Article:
Tuesday, October 10, 2006

Evanescence - The Open Door Review

Back in February of 2003, some friends and I decided to check out Daredevil, and while the film itself was nothing too amazing, I heard a few tracks that I simply couldn't get out of my head. After doing a little searching around, I discovered these tracks, "Bring Me to Life" and "My Immortal," where by a new American band entitled Evanescence.

Unfortunately, their debut album had yet to be released here in Canada and was actually slated for release a few months after the American release date. Finally, at long last, Fallen hit shelves, however I suppose the band was still unknown here as the HMV guy gave me a weird "are you serious" look when I bought the disc. Well, based on the huge success Evanescence has enjoyed, I can safely say "nuts to you" HMV guy.

Fallen, while not possessing the strongest instrumentals I've ever heard, is an aural treat. Amy Lee's voice is simply intoxicating, there's no better way to put it. Her voice simply flows from track to track in such an eerie and riveting fashion, the strings on the disc are strong, and I simply couldn't set aside the fact that I was listening to a Yank band that was actually putting forth what amounted to effort; their angst wasn't pre-packaged.

Needless to say, Evanescence was the first band in a long, long time to impress me. Their sound was pure, marketable yet not commercial, and they actually had real, honest to God feeling in each of their tracks.

Flash forward 3.5 years and we now have their follow up album, The Open Door. Does it hold a torch to Fallen and is it an evolution for the band? Well, yes and no. If I recall right, during the tour for Fallen, Moody (guitarist and song writer) had a falling out with Amy, and his departure has hurt a certain creative aspect for the band, however that forced Amy to truly do her own thing, and the result is very strong. While Fallen featured tracks of varying theme, from loud and hard to softer, piano melodies, The Open Door is more one-track minded with a bit of variation thrown in for good measure.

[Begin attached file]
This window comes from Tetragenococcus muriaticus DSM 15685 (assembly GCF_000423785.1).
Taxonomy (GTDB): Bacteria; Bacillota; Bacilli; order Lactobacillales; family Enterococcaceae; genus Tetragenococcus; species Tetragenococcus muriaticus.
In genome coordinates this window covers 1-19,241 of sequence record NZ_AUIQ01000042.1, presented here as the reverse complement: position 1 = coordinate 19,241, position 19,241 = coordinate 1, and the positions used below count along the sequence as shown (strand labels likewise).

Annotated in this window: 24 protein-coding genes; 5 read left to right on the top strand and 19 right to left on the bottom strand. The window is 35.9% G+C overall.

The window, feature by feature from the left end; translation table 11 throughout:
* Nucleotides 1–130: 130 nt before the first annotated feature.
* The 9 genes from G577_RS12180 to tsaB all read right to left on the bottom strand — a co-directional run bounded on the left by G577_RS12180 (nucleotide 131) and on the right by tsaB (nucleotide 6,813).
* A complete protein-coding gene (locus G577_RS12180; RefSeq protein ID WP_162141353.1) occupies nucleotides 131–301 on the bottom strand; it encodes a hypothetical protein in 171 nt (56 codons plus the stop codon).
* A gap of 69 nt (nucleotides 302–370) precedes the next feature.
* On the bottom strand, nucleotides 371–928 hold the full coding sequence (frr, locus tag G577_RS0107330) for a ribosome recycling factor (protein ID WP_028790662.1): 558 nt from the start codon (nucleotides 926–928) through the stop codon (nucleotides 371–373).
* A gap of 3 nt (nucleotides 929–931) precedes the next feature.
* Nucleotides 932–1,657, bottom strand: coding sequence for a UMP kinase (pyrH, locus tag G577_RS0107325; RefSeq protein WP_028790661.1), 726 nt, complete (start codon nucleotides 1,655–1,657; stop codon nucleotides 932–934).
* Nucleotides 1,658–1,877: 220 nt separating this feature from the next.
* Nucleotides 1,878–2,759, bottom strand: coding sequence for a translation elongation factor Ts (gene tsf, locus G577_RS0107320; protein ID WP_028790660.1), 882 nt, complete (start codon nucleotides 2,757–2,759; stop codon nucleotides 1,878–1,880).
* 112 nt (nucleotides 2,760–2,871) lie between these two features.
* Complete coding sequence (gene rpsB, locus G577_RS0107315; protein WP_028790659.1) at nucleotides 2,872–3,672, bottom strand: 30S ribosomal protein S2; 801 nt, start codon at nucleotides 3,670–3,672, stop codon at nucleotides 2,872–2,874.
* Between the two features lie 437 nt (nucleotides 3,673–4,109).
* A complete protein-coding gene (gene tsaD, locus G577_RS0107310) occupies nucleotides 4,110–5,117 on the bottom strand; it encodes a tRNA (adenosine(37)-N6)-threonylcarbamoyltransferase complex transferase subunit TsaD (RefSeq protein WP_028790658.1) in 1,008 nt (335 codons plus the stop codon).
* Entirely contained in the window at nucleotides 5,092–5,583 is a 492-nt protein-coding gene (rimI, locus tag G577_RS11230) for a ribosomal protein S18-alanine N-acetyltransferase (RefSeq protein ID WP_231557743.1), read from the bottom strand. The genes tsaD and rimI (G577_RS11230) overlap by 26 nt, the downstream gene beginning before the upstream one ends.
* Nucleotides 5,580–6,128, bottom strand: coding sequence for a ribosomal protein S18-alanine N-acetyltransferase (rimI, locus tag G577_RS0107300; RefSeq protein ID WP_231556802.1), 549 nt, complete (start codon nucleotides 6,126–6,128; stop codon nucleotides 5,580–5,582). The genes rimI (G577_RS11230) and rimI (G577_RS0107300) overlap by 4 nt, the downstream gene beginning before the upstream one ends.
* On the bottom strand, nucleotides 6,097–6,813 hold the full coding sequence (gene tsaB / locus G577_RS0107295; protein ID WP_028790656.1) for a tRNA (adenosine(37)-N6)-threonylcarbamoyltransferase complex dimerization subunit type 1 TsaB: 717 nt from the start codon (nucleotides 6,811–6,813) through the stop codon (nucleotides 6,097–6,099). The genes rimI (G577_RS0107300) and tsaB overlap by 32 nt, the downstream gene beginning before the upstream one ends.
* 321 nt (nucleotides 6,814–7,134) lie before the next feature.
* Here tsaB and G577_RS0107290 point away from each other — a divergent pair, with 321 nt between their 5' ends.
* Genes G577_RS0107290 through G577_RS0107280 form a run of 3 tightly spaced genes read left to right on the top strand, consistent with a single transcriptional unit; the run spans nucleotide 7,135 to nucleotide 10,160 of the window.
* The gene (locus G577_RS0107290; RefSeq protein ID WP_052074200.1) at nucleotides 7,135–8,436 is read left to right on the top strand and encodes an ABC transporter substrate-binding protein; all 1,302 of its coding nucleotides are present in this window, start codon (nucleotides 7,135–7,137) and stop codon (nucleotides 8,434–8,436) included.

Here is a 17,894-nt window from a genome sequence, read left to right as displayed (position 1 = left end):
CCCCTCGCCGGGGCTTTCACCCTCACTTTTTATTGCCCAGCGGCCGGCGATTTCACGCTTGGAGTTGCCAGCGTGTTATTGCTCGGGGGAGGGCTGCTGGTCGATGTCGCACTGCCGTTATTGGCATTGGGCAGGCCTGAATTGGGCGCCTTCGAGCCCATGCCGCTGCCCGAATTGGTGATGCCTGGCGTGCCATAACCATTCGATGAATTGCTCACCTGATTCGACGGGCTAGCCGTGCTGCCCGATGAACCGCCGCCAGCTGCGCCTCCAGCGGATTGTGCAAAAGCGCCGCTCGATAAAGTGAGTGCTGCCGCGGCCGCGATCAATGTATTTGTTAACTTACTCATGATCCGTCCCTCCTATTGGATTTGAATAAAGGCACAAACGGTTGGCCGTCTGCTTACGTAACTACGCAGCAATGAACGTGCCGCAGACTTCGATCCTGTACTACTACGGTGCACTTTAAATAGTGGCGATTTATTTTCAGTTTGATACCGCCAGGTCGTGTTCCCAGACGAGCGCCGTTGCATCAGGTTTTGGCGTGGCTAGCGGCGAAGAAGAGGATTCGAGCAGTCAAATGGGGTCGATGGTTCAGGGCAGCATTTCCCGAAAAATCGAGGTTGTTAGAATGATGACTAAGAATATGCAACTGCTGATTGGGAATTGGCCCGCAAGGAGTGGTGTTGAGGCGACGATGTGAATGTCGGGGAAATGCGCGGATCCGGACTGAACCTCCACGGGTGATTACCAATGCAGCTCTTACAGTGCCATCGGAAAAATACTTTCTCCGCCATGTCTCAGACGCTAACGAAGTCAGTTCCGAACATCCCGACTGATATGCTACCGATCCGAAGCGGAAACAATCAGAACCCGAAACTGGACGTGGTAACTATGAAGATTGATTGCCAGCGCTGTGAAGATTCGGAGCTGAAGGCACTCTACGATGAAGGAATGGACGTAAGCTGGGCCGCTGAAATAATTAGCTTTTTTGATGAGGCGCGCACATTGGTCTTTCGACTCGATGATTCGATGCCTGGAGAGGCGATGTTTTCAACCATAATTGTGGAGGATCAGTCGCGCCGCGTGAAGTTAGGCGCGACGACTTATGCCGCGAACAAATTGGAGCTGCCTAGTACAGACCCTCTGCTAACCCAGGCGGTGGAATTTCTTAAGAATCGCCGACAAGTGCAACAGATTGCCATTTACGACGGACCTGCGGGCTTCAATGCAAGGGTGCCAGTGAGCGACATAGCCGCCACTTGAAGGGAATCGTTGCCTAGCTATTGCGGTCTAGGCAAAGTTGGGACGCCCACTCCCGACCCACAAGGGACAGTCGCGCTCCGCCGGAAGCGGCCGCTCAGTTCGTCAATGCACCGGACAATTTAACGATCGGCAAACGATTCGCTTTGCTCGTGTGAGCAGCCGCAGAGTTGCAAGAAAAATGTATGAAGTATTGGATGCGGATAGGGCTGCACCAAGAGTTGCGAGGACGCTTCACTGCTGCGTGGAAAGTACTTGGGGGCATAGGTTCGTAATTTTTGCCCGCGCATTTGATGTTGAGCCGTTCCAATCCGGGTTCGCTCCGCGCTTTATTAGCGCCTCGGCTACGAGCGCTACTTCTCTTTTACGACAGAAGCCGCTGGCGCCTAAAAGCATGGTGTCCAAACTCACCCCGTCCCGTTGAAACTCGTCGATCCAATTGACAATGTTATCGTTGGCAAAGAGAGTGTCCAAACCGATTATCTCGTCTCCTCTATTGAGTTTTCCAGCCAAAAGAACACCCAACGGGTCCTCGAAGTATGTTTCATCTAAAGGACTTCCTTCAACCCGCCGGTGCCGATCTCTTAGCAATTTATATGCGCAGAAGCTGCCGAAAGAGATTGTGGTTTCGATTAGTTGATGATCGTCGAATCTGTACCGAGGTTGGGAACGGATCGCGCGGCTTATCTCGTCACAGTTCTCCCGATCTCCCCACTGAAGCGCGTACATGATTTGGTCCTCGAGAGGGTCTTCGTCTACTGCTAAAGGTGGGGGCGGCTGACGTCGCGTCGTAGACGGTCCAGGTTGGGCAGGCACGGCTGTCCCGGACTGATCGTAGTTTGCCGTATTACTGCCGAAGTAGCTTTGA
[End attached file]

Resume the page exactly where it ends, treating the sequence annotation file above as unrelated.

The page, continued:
Amy's voice is as captivating and enthralling in The Open Door as it was in Fallen; it is simply beautiful and there's no other way to put it. The tracks themselves are generally strong, though unlike Fallen a few are weaker than others, however they still flow very well.

Even with Moody's departure, I find The Open Door still suffers from the same weakness, in that the strings are strong, but the rest of the instrumental is a bit weak. Nothing awful, mind you, but it is a noticeable soft spot. The tracks themselves also seem a little more commercial and radio friendly than the tracks of Fallen, but again the album doesn't suffer from it.

Throughout its career, a band is ever changing and evolving. Sometimes the band changes with the market/target audience, sometimes they'll have creative issues, and other times key sources of inspiration will up and leave. The latter's where Evanescence stands right now. They're re-discovering themselves after the loss of a key member, and while the end result doesn't have the same impact as their debut disc, The Open Door is a great album and worthy of a spot in any fan's CD collection.

In my personal opinion, strong CDs (like most media) are few and far between these days, however The Open Door thankfully offers us some relief. The disc is everywhere so go pick it up.

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